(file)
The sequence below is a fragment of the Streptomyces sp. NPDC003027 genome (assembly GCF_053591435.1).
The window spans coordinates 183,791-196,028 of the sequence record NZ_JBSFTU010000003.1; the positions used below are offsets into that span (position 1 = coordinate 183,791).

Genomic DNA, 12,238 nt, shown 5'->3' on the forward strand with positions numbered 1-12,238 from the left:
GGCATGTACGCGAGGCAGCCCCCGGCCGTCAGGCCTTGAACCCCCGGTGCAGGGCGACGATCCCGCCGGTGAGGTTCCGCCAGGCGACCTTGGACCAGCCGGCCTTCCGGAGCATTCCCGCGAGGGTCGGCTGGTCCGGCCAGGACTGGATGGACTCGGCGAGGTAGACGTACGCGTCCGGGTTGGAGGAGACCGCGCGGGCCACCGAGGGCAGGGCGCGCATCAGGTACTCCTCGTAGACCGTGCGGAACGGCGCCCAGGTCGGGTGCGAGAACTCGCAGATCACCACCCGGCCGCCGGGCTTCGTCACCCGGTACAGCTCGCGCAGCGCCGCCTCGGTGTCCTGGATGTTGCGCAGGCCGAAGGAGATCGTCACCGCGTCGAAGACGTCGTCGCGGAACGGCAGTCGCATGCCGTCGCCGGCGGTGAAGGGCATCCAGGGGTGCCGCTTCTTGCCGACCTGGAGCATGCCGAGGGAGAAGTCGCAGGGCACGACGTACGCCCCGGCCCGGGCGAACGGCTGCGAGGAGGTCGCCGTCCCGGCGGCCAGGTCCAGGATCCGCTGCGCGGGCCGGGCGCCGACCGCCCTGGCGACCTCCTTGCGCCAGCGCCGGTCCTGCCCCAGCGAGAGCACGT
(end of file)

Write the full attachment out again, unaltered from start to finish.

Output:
The sequence below is a fragment of the Streptomyces sp. NPDC003027 genome (assembly GCF_053591435.1).
The window spans coordinates 183,791-196,028 of the sequence record NZ_JBSFTU010000003.1; the positions used below are offsets into that span (position 1 = coordinate 183,791).

Genomic DNA, 12,238 nt, shown 5'->3' on the forward strand with positions numbered 1-12,238 from the left:
GGCATGTACGCGAGGCAGCCCCCGGCCGTCAGGCCTTGAACCCCCGGTGCAGGGCGACGATCCCGCCGGTGAGGTTCCGCCAGGCGACCTTGGACCAGCCGGCCTTCCGGAGCATTCCCGCGAGGGTCGGCTGGTCCGGCCAGGACTGGATGGACTCGGCGAGGTAGACGTACGCGTCCGGGTTGGAGGAGACCGCGCGGGCCACCGAGGGCAGGGCGCGCATCAGGTACTCCTCGTAGACCGTGCGGAACGGCGCCCAGGTCGGGTGCGAGAACTCGCAGATCACCACCCGGCCGCCGGGCTTCGTCACCCGGTACAGCTCGCGCAGCGCCGCCTCGGTGTCCTGGATGTTGCGCAGGCCGAAGGAGATCGTCACCGCGTCGAAGACGTCGTCGCGGAACGGCAGTCGCATGCCGTCGCCGGCGGTGAAGGGCATCCAGGGGTGCCGCTTCTTGCCGACCTGGAGCATGCCGAGGGAGAAGTCGCAGGGCACGACGTACGCCCCGGCCCGGGCGAACGGCTGCGAGGAGGTCGCCGTCCCGGCGGCCAGGTCCAGGATCCGCTGCGCGGGCCGGGCGCCGACCGCCCTGGCGACCTCCTTGCGCCAGCGCCGGTCCTGCCCCAGCGAGAGCACGT